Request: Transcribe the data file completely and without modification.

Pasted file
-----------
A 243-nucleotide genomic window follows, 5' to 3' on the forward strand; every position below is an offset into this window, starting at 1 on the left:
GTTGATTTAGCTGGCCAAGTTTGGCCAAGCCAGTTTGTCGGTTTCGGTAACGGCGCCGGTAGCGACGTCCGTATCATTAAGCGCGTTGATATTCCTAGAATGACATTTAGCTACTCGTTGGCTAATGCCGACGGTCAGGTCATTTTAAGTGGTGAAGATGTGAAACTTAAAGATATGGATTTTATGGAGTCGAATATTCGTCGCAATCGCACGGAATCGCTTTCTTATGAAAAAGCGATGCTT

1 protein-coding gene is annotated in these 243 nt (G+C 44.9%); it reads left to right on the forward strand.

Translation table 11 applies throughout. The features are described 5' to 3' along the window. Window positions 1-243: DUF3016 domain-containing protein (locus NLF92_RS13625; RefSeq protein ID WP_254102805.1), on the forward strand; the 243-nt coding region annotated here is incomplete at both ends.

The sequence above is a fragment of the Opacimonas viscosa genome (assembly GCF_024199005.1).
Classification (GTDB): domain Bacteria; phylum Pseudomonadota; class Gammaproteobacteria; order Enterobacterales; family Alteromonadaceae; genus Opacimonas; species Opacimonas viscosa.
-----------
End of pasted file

A 243-nucleotide genomic window follows, 5' to 3' on the forward strand; every position below is an offset into this window, starting at 1 on the left:
GTTGATTTAGCTGGCCAAGTTTGGCCAAGCCAGTTTGTCGGTTTCGGTAACGGCGCCGGTAGCGACGTCCGTATCATTAAGCGCGTTGATATTCCTAGAATGACATTTAGCTACTCGTTGGCTAATGCCGACGGTCAGGTCATTTTAAGTGGTGAAGATGTGAAACTTAAAGATATGGATTTTATGGAGTCGAATATTCGTCGCAATCGCACGGAATCGCTTTCTTATGAAAAAGCGATGCTT

1 protein-coding gene is annotated in these 243 nt (G+C 44.9%); it reads left to right on the forward strand.

Translation table 11 applies throughout. The features are described 5' to 3' along the window. Window positions 1-243: DUF3016 domain-containing protein (locus NLF92_RS13625; RefSeq protein ID WP_254102805.1), on the forward strand; the 243-nt coding region annotated here is incomplete at both ends.

The sequence above is a fragment of the Opacimonas viscosa genome (assembly GCF_024199005.1).
Classification (GTDB): domain Bacteria; phylum Pseudomonadota; class Gammaproteobacteria; order Enterobacterales; family Alteromonadaceae; genus Opacimonas; species Opacimonas viscosa.